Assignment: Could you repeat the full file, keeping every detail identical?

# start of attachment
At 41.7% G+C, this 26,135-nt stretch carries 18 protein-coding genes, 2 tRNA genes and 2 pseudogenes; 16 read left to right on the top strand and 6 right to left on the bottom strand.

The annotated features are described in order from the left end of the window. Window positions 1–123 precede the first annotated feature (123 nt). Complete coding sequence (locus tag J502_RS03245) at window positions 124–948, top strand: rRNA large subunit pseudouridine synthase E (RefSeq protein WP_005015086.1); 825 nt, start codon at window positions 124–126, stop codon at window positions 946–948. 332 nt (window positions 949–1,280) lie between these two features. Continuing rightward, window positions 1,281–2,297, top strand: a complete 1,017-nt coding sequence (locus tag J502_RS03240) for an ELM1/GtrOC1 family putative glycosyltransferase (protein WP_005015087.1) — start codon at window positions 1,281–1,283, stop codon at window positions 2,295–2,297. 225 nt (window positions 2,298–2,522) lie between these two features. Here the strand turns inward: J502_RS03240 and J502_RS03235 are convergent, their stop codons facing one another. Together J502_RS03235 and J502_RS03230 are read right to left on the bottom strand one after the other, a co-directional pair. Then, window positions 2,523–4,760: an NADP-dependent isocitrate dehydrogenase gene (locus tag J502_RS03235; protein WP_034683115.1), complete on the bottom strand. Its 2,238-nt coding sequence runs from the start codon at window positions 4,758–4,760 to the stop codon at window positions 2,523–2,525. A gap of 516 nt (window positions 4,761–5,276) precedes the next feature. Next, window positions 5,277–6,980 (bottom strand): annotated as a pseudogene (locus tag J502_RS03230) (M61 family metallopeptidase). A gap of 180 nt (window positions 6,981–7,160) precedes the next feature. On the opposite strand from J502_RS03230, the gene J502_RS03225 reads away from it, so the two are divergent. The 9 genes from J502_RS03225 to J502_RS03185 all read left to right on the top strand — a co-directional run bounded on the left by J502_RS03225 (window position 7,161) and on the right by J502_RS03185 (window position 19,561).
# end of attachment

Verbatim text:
At 41.7% G+C, this 26,135-nt stretch carries 18 protein-coding genes, 2 tRNA genes and 2 pseudogenes; 16 read left to right on the top strand and 6 right to left on the bottom strand.

The annotated features are described in order from the left end of the window. Window positions 1–123 precede the first annotated feature (123 nt). Complete coding sequence (locus tag J502_RS03245) at window positions 124–948, top strand: rRNA large subunit pseudouridine synthase E (RefSeq protein WP_005015086.1); 825 nt, start codon at window positions 124–126, stop codon at window positions 946–948. 332 nt (window positions 949–1,280) lie between these two features. Continuing rightward, window positions 1,281–2,297, top strand: a complete 1,017-nt coding sequence (locus tag J502_RS03240) for an ELM1/GtrOC1 family putative glycosyltransferase (protein WP_005015087.1) — start codon at window positions 1,281–1,283, stop codon at window positions 2,295–2,297. 225 nt (window positions 2,298–2,522) lie between these two features. Here the strand turns inward: J502_RS03240 and J502_RS03235 are convergent, their stop codons facing one another. Together J502_RS03235 and J502_RS03230 are read right to left on the bottom strand one after the other, a co-directional pair. Then, window positions 2,523–4,760: an NADP-dependent isocitrate dehydrogenase gene (locus tag J502_RS03235; protein WP_034683115.1), complete on the bottom strand. Its 2,238-nt coding sequence runs from the start codon at window positions 4,758–4,760 to the stop codon at window positions 2,523–2,525. A gap of 516 nt (window positions 4,761–5,276) precedes the next feature. Next, window positions 5,277–6,980 (bottom strand): annotated as a pseudogene (locus tag J502_RS03230) (M61 family metallopeptidase). A gap of 180 nt (window positions 6,981–7,160) precedes the next feature. On the opposite strand from J502_RS03230, the gene J502_RS03225 reads away from it, so the two are divergent. The 9 genes from J502_RS03225 to J502_RS03185 all read left to right on the top strand — a co-directional run bounded on the left by J502_RS03225 (window position 7,161) and on the right by J502_RS03185 (window position 19,561).